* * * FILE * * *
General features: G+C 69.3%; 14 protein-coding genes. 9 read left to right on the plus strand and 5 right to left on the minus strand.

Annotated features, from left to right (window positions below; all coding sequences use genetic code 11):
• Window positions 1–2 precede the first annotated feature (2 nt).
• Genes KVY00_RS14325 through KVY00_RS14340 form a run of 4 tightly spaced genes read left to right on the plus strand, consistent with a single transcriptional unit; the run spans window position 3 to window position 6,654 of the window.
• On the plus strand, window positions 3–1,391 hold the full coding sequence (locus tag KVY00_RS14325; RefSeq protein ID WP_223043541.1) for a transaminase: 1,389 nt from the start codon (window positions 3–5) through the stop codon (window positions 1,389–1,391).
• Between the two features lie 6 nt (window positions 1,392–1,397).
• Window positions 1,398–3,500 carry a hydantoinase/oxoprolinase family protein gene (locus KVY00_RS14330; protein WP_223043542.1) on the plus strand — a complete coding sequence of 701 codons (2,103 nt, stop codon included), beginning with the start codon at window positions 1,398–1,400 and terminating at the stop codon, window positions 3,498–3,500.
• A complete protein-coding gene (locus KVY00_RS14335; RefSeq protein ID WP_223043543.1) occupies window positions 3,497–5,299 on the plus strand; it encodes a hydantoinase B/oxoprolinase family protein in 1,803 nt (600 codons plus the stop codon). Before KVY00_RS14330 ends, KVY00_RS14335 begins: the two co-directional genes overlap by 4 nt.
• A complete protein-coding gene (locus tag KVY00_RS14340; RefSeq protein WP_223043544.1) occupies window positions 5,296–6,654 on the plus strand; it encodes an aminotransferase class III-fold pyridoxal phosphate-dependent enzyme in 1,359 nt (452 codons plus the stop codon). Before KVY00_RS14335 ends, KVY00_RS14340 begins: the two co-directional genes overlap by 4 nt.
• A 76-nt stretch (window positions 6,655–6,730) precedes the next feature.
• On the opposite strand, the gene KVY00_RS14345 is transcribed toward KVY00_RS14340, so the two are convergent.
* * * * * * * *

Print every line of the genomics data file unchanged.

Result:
General features: G+C 69.3%; 14 protein-coding genes. 9 read left to right on the plus strand and 5 right to left on the minus strand.

Annotated features, from left to right (window positions below; all coding sequences use genetic code 11):
• Window positions 1–2 precede the first annotated feature (2 nt).
• Genes KVY00_RS14325 through KVY00_RS14340 form a run of 4 tightly spaced genes read left to right on the plus strand, consistent with a single transcriptional unit; the run spans window position 3 to window position 6,654 of the window.
• On the plus strand, window positions 3–1,391 hold the full coding sequence (locus tag KVY00_RS14325; RefSeq protein ID WP_223043541.1) for a transaminase: 1,389 nt from the start codon (window positions 3–5) through the stop codon (window positions 1,389–1,391).
• Between the two features lie 6 nt (window positions 1,392–1,397).
• Window positions 1,398–3,500 carry a hydantoinase/oxoprolinase family protein gene (locus KVY00_RS14330; protein WP_223043542.1) on the plus strand — a complete coding sequence of 701 codons (2,103 nt, stop codon included), beginning with the start codon at window positions 1,398–1,400 and terminating at the stop codon, window positions 3,498–3,500.
• A complete protein-coding gene (locus KVY00_RS14335; RefSeq protein ID WP_223043543.1) occupies window positions 3,497–5,299 on the plus strand; it encodes a hydantoinase B/oxoprolinase family protein in 1,803 nt (600 codons plus the stop codon). Before KVY00_RS14330 ends, KVY00_RS14335 begins: the two co-directional genes overlap by 4 nt.
• A complete protein-coding gene (locus tag KVY00_RS14340; RefSeq protein WP_223043544.1) occupies window positions 5,296–6,654 on the plus strand; it encodes an aminotransferase class III-fold pyridoxal phosphate-dependent enzyme in 1,359 nt (452 codons plus the stop codon). Before KVY00_RS14335 ends, KVY00_RS14340 begins: the two co-directional genes overlap by 4 nt.
• A 76-nt stretch (window positions 6,655–6,730) precedes the next feature.
• On the opposite strand, the gene KVY00_RS14345 is transcribed toward KVY00_RS14340, so the two are convergent.